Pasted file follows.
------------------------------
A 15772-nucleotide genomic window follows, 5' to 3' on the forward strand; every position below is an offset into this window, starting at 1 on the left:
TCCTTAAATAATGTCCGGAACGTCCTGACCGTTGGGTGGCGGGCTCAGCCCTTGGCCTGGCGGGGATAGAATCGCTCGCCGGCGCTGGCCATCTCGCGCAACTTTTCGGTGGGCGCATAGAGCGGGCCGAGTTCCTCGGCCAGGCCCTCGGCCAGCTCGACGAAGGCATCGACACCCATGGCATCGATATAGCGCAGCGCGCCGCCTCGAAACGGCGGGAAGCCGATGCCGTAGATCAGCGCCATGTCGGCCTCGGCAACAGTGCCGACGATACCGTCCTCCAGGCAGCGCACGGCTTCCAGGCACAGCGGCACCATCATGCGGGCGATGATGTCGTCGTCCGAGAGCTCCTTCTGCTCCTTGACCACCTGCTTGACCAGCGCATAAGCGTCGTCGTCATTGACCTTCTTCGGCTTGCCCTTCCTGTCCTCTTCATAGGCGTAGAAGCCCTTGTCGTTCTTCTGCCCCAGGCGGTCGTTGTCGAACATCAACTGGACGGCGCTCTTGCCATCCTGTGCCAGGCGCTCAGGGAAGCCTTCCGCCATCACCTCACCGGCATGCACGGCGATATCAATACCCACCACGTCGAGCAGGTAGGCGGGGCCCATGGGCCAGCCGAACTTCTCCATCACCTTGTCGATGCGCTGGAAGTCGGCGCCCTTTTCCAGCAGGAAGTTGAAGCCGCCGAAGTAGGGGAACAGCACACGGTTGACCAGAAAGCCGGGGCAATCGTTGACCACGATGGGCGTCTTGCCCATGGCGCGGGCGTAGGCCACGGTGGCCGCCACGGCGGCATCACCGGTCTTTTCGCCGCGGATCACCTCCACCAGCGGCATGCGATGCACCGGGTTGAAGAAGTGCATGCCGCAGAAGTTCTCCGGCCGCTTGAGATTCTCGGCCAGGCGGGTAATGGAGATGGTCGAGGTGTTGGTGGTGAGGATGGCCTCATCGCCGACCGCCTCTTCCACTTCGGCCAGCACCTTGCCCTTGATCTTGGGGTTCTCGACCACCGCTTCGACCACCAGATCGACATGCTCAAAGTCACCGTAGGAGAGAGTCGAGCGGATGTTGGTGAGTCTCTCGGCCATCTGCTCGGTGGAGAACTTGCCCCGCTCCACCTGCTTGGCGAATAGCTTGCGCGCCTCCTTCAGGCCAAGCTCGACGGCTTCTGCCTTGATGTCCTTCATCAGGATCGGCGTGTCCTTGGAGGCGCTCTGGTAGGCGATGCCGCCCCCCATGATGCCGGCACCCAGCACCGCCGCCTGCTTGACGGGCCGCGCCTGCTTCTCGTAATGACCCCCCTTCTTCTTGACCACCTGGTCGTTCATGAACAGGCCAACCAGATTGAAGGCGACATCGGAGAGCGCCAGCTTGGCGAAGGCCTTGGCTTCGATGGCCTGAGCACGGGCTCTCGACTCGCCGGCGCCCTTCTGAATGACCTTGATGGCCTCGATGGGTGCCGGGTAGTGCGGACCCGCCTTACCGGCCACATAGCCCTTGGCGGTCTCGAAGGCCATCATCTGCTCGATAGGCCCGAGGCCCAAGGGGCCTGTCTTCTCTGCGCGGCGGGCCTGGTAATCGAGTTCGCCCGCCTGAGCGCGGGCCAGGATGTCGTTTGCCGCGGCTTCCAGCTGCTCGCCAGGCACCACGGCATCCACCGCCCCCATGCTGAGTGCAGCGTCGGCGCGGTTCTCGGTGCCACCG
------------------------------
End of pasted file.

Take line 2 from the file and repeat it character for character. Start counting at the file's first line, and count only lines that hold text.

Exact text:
TCCTTAAATAATGTCCGGAACGTCCTGACCGTTGGGTGGCGGGCTCAGCCCTTGGCCTGGCGGGGATAGAATCGCTCGCCGGCGCTGGCCATCTCGCGCAACTTTTCGGTGGGCGCATAGAGCGGGCCGAGTTCCTCGGCCAGGCCCTCGGCCAGCTCGACGAAGGCATCGACACCCATGGCATCGATATAGCGCAGCGCGCCGCCTCGAAACGGCGGGAAGCCGATGCCGTAGATCAGCGCCATGTCGGCCTCGGCAACAGTGCCGACGATACCGTCCTCCAGGCAGCGCACGGCTTCCAGGCACAGCGGCACCATCATGCGGGCGATGATGTCGTCGTCCGAGAGCTCCTTCTGCTCCTTGACCACCTGCTTGACCAGCGCATAAGCGTCGTCGTCATTGACCTTCTTCGGCTTGCCCTTCCTGTCCTCTTCATAGGCGTAGAAGCCCTTGTCGTTCTTCTGCCCCAGGCGGTCGTTGTCGAACATCAACTGGACGGCGCTCTTGCCATCCTGTGCCAGGCGCTCAGGGAAGCCTTCCGCCATCACCTCACCGGCATGCACGGCGATATCAATACCCACCACGTCGAGCAGGTAGGCGGGGCCCATGGGCCAGCCGAACTTCTCCATCACCTTGTCGATGCGCTGGAAGTCGGCGCCCTTTTCCAGCAGGAAGTTGAAGCCGCCGAAGTAGGGGAACAGCACACGGTTGACCAGAAAGCCGGGGCAATCGTTGACCACGATGGGCGTCTTGCCCATGGCGCGGGCGTAGGCCACGGTGGCCGCCACGGCGGCATCACCGGTCTTTTCGCCGCGGATCACCTCCACCAGCGGCATGCGATGCACCGGGTTGAAGAAGTGCATGCCGCAGAAGTTCTCCGGCCGCTTGAGATTCTCGGCCAGGCGGGTAATGGAGATGGTCGAGGTGTTGGTGGTGAGGATGGCCTCATCGCCGACCGCCTCTTCCACTTCGGCCAGCACCTTGCCCTTGATCTTGGGGTTCTCGACCACCGCTTCGACCACCAGATCGACATGCTCAAAGTCACCGTAGGAGAGAGTCGAGCGGATGTTGGTGAGTCTCTCGGCCATCTGCTCGGTGGAGAACTTGCCCCGCTCCACCTGCTTGGCGAATAGCTTGCGCGCCTCCTTCAGGCCAAGCTCGACGGCTTCTGCCTTGATGTCCTTCATCAGGATCGGCGTGTCCTTGGAGGCGCTCTGGTAGGCGATGCCGCCCCCCATGATGCCGGCACCCAGCACCGCCGCCTGCTTGACGGGCCGCGCCTGCTTCTCGTAATGACCCCCCTTCTTCTTGACCACCTGGTCGTTCATGAACAGGCCAACCAGATTGAAGGCGACATCGGAGAGCGCCAGCTTGGCGAAGGCCTTGGCTTCGATGGCCTGAGCACGGGCTCTCGACTCGCCGGCGCCCTTCTGAATGACCTTGATGGCCTCGATGGGTGCCGGGTAGTGCGGACCCGCCTTACCGGCCACATAGCCCTTGGCGGTCTCGAAGGCCATCATCTGCTCGATAGGCCCGAGGCCCAAGGGGCCTGTCTTCTCTGCGCGGCGGGCCTGGTAATCGAGTTCGCCCGCCTGAGCGCGGGCCAGGATGTCGTTTGCCGCGGCTTCCAGCTGCTCGCCAGGCACCACGGCATCCACCGCCCCCATGCTGAGTGCAGCGTCGGCGCGGTTCTCGGTGCCACCG